U.S. pair wins debut of Paralympic women’s triathlon races

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Americans Grace Norman and Allysa Seely became the first Paralympic women’s triathlon champions on Sunday.

Norman won the very first Paralympic women’s triathlon in the PT4 division as the sport was added to the Games for Rio. Twenty minutes later, Seely led a U.S. sweep with Hailey Danisewicz and Melissa Stockwell in the PT2 division.

NBCSN and the NBC Sports app will have Paralympics coverage later Sunday at 7 ET.

Norman, 18, won in 1 hour, 10 minutes, 39 seconds, beating silver medalist Lauren Steadman of Great Britain by 64 seconds after a 750m swim, 20km bike and 5km run. Norman is also scheduled to race in the 400m preliminary heats later Sunday at Olympic Stadium.

The Ohio native is the first female amputee to qualify for a high school state track meet and finish on the podium. Norman was born missing her left leg below the knee due to congenital constriction band syndrome.

Seely, 27, came from behind to win the PT2 division in 1:22:55, topping Danisewicz by 48 seconds and Stockwell by 2:29.

Seely is the 2015 and 2016 world champion in her class. In 2010, she was diagnosed with Chiari 2 Malformation, Basilar Invagination and Ehlers Danlos Syndrome. She had a traumatic brain injury and an incomplete spinal cord injury at the age of 20. Her left leg was amputated below the knee in 2013. Like Norman, she’s also entered in a track event in Rio, the 200m, which starts Monday.

Danisewicz, 25, is the reigning U.S. Paratriathlete of the Year and was the first American to qualify for a Paralympic triathlon. She had her left leg amputated at age 14 after being diagnosed with bone cancer two years earlier.

Stockwell, a mother of a 1-year-old boy, swam at the 2008 Beijing Paralympics as the first Operation Iraqi Freedom veteran to make Team USA.

The first lieutenant and first female U.S. soldier to lose a limb in active combat, Stockwell then switched to paratriathlon and received a last-minute invite to Rio after not qualifying for the U.S. team outright.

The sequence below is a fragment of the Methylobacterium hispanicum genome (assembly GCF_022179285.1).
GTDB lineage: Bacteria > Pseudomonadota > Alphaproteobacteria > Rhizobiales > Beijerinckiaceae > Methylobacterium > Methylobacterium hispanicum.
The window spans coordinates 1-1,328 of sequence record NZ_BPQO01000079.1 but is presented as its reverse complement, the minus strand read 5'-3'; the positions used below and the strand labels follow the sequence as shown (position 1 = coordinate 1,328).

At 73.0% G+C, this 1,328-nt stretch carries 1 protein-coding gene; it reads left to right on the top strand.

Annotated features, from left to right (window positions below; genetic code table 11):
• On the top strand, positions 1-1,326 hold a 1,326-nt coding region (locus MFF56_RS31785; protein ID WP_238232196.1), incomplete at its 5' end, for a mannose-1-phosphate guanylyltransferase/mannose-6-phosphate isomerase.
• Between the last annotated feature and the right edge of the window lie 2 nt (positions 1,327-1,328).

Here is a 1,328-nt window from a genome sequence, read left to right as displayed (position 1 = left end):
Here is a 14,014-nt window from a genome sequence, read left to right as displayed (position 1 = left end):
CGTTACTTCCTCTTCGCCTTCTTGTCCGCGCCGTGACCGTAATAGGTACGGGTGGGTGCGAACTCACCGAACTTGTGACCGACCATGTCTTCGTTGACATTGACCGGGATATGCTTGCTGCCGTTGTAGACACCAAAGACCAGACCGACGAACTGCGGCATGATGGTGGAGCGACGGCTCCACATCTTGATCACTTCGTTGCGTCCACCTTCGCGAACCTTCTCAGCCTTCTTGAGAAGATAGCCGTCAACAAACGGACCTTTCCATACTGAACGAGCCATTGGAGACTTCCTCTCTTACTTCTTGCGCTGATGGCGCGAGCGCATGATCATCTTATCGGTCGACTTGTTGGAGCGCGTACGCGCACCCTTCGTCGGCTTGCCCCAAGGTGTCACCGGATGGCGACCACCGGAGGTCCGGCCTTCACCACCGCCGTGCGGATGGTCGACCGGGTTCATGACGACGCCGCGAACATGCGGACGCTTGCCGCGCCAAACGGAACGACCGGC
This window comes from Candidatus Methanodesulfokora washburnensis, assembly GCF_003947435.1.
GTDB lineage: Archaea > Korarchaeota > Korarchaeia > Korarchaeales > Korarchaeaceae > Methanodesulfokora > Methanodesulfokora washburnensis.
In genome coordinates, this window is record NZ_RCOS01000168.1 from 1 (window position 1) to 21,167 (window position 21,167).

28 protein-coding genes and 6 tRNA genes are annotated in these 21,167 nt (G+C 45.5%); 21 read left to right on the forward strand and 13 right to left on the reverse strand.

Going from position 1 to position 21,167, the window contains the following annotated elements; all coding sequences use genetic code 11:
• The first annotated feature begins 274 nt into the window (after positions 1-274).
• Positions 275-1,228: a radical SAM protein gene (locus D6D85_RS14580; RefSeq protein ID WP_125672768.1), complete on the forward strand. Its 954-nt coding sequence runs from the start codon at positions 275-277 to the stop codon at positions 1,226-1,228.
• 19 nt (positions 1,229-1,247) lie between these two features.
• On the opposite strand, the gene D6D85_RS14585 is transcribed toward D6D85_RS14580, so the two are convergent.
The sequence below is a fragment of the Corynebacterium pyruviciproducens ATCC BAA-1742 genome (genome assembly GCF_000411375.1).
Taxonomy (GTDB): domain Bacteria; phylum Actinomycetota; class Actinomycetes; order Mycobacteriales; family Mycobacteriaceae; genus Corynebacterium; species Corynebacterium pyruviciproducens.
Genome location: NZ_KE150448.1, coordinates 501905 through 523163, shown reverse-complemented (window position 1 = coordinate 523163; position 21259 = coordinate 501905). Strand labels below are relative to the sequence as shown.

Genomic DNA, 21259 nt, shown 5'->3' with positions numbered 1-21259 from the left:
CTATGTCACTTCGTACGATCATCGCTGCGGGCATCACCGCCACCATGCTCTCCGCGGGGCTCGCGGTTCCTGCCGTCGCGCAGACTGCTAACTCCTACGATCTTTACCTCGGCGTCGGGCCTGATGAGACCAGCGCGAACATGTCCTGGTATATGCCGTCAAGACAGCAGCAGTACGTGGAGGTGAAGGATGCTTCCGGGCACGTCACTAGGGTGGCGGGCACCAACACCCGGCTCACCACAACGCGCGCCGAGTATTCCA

MORE: Paralympics broadcast schedule

Diana Taurasi returns to U.S. national basketball team

Diana Taurasi
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Diana Taurasi is set to return to the U.S. national basketball team next week for the first time since the Tokyo Olympics, signaling a possible bid for a record-breaking sixth Olympic appearance in 2024 at age 42.

Taurasi is on the 15-player roster for next week’s training camp in Minnesota announced Tuesday.

Brittney Griner is not on the list but is expected to return to competitive basketball later this year with her WNBA team, the Phoenix Mercury (also Taurasi’s longtime team, though she is currently a free agent), after being detained in Russia for 10 months in 2022.

Taurasi said as far back as the 2016 Rio Games that her Olympic career was likely over, but returned to the national team after Dawn Staley succeeded Geno Auriemma as head coach in 2017.

In Tokyo, Taurasi and longtime backcourt partner Sue Bird became the first basketball players to win five Olympic gold medals. Bird has since retired.

After beating Japan in the final, Taurasi said “see you in Paris,” smiling, as she left an NBC interview. That’s now looking less like a joke and more like a prediction.

Minnesota Lynx coach Cheryl Reeve succeeded Staley as head coach last year. In early fall, she guided the U.S. to arguably the best FIBA World Cup performance ever, despite not having stalwarts Bird, Griner, Tina Charles and Sylvia Fowles.

Taurasi was not in contention for the team after suffering a WNBA season-ending quad injury in the summer. Taurasi, who is 38-0 in Olympic games and started every game at the last four Olympics, wasn’t on a U.S. team for an Olympics or worlds for the first time since 2002.

Next year, Taurasi can become the oldest Olympic basketball player in history and the first to play in six Games, according to Olympedia.org. Spain’s Rudy Fernandez could also play in a sixth Olympics in 2024.

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Mo Farah likely to retire this year

Mo Farah
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British track legend Mo Farah will likely retire by the end of this year.

“I’m not going to go to the Olympics, and I think 2023 will probably be my last year,” the 39-year-old Farah said, according to multiple British media reports.

Farah, who swept the 5000m and 10,000m golds at the Olympics in 2012 and 2016, was announced Tuesday as part of the field for the London Marathon on April 23.

Last May, Farah reportedly said he believed his career on the track was over, but not the roads.

London might not be his last marathon. Farah also said that if, toward the end of this year, he was capable of being picked to run for Britain again, he would “never turn that down,” according to Tuesday’s reports.

It’s not clear if Farah was referencing the world track and field championships, which include a marathon and are in Budapest in August. Or selection for the 2024 British Olympic marathon team.

The fastest British male marathoner last year ran 2:10:46, ranking outside the top 300 in the world. Farah broke 2:10 in all five marathons that he’s finished, but he hasn’t run one since October 2019 (aside from pacing the 2020 London Marathon).

Farah withdrew four days before the last London Marathon on Oct. 2, citing a right hip injury.

Farah switched from the track to the marathon after the 2017 World Championships and won the 2018 Chicago Marathon in a then-European record time of 2:05:11. Belgium’s Bashir Abdi now holds the record at 2:03:36.

Farah’s best London Marathon finish in four starts was third place in 2018.

Farah returned to the track in a failed bid to qualify for the Tokyo Olympics, then shifted back to the roads.

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